Skateboarding Tricktionary – G
In the days before wheelies were taken to obstacles and called manuals, there were G turns. G turns were nose wheelies where you carve round in a circle that gets steadily tighter, the theory being that the more full circles you do, the better, and you could end with a spin.
This is a 540Â° shuvit where the rider of the skateboard also spins a 360Â° body follow (a body follow is a body varial in the same direction as the skateboard is spinning). Rodney Mullen does lots of gazelles in his video parts, and rightly so because they look sweet.
The ghetto bird is a ‘signature trick’ of pro skater Kareem Campbell, although like many signature tricks it’s probable that the trick was landed well before Kareem popularised it. The trick itself is simply an illusion flip revert; in other words, you pop an illusion flip and then turn 180° after catching the board just as or just after you’re landing.
Note: Many people will tell you that a ghetto bird is a hardflip revert, but I’ve watched Campbell do this trick a lot and he definately doesn’t do a ‘proper’ hardflip (a flip that spins under the feet). The confusion stems from the fact that few people understand the difference between a hardflip and an illusion flip. That’s not to take anything away from the trick, because illusion flips are still damn good and most people do “hardflips” that way anyway (in fact, I’ve never seen anyone do a proper hardflip).
A flatland flip trick done out of hang ten stance, in which the rider is balancing with both feet facing forwards side by side on the nose of the skateboard. The flip consists of half a front flip and half a normal flip, achieved by jumping up sharply from both feet with a slight empasis on one side of the nose to get the side spin required. The board flips vertically beneath the riders feet, so he must tuck his knees nice and high to avoid the board before turning 90° in mid air and landing in switch or regular stance.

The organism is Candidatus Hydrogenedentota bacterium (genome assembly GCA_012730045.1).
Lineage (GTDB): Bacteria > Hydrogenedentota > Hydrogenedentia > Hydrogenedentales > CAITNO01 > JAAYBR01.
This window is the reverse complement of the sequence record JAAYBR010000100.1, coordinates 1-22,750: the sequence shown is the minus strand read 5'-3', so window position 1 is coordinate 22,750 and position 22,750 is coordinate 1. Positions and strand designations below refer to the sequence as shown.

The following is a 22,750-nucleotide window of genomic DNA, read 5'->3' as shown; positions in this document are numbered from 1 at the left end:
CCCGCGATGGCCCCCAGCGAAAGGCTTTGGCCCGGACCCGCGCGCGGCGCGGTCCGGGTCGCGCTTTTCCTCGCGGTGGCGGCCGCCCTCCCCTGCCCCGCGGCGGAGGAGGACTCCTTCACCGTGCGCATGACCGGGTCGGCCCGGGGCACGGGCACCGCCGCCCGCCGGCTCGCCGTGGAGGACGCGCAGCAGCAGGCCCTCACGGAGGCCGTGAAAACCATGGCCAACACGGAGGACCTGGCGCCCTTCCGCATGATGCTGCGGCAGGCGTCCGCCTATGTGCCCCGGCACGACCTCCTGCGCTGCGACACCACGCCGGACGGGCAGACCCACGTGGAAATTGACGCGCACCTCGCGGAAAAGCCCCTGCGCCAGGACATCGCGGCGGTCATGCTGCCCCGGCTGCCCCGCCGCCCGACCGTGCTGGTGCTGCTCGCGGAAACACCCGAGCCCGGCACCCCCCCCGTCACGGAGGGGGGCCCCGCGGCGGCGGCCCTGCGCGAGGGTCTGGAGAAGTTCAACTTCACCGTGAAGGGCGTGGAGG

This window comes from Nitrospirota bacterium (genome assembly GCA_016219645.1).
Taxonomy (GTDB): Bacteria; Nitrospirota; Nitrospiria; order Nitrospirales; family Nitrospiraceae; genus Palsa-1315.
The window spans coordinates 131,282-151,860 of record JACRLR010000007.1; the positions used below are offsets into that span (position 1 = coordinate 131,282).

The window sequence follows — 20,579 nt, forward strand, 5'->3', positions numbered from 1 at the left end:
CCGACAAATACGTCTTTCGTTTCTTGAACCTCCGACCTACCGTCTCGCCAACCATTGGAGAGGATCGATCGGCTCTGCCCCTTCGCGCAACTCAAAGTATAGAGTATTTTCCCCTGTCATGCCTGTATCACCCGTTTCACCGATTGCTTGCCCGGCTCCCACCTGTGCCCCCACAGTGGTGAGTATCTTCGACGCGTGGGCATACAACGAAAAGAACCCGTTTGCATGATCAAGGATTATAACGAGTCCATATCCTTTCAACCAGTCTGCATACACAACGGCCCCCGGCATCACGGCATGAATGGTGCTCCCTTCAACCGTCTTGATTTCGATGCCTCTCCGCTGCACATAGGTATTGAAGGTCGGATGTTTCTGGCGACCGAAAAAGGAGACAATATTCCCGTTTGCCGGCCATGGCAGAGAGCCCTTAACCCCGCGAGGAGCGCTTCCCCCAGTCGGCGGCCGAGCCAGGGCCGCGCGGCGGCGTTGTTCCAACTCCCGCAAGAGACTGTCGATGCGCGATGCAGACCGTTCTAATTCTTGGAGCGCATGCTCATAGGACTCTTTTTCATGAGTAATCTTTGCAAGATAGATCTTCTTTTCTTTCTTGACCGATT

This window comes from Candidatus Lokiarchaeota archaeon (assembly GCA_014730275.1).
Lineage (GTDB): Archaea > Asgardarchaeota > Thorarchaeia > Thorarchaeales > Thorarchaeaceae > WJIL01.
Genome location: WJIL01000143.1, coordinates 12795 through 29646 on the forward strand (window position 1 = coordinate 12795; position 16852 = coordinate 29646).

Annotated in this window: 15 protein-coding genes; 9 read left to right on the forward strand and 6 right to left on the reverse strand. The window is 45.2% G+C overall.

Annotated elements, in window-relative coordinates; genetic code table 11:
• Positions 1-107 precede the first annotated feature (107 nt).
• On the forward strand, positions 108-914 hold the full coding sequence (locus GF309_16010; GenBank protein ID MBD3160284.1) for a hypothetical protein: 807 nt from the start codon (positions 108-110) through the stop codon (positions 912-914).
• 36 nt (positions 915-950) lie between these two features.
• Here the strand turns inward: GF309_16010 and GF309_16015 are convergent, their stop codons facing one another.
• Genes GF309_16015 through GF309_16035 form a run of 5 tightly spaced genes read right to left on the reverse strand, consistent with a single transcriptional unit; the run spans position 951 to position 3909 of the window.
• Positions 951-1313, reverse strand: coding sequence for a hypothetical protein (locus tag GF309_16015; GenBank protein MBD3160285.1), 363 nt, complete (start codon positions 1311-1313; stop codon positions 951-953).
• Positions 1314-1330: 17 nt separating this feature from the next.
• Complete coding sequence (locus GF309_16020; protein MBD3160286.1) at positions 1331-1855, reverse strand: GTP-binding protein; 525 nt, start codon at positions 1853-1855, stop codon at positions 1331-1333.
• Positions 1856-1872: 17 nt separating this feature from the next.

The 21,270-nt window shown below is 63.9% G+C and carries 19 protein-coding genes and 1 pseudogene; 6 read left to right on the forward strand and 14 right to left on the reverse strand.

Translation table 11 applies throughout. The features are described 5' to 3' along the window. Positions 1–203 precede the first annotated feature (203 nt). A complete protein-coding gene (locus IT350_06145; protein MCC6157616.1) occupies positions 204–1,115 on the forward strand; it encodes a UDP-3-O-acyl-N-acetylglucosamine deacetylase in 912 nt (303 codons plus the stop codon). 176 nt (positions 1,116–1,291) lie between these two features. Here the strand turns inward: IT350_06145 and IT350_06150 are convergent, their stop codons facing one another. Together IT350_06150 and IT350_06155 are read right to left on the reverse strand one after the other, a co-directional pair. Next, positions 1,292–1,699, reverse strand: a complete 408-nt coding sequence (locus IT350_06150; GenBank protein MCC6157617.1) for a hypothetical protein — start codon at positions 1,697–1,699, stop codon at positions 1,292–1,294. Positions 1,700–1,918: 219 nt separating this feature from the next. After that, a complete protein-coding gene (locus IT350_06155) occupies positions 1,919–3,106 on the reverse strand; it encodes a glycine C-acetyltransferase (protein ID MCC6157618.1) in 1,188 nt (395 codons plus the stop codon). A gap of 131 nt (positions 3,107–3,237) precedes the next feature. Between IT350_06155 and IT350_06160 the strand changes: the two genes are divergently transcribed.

A 540° to tail. Broken down, this means you get air on a vert ramp, spin 540°, and slap your tail on the coping on the way down.
An impossible from a tail stop that is started by pulling the nose of the board over your foot with your hand as you jump.
Be aware that there is a difference between this and the godzilla railflip.
Not to be confused with a godzilla flip which is a different trick entirely.
When skaters still skated barefoot, they would curl their toes around the ends of the board so they could pull the board up with them as they jumped, and this was called a Gorilla Grip.
A trick involving holding a part of the skateboard with one or both hands while airborne. Grab tricks are common in vert skating where half pipes give plenty of hangtime, but are also seen occasionally in street skating off big ramps or kickers.
Named after Jim Grey, the Grey Slide is a vert tailslide where the front hand grabs the nose and the back hand is on the coping, creating a layback slide variation.
The act of riding along an obstacle – usually a kerb, rail or ledge – on the trucks of the skateboard. This often makes a distinctive grinding noise. There are dozens of grind variations, some of the most common are the 50-50 grind, nosegrind, and the 5-0 grind.
1. A no-footed invert on a ramp; the legs are extended upwards and held together perfectly in a good gymnast plant.
2. A one handed handstand from a rail stand or a tail stop position in freestyle skateboarding. One hand holds the board in the air while the other hand is planted on the floor. Note that your feet should never touch the floor in a good gymnast plant.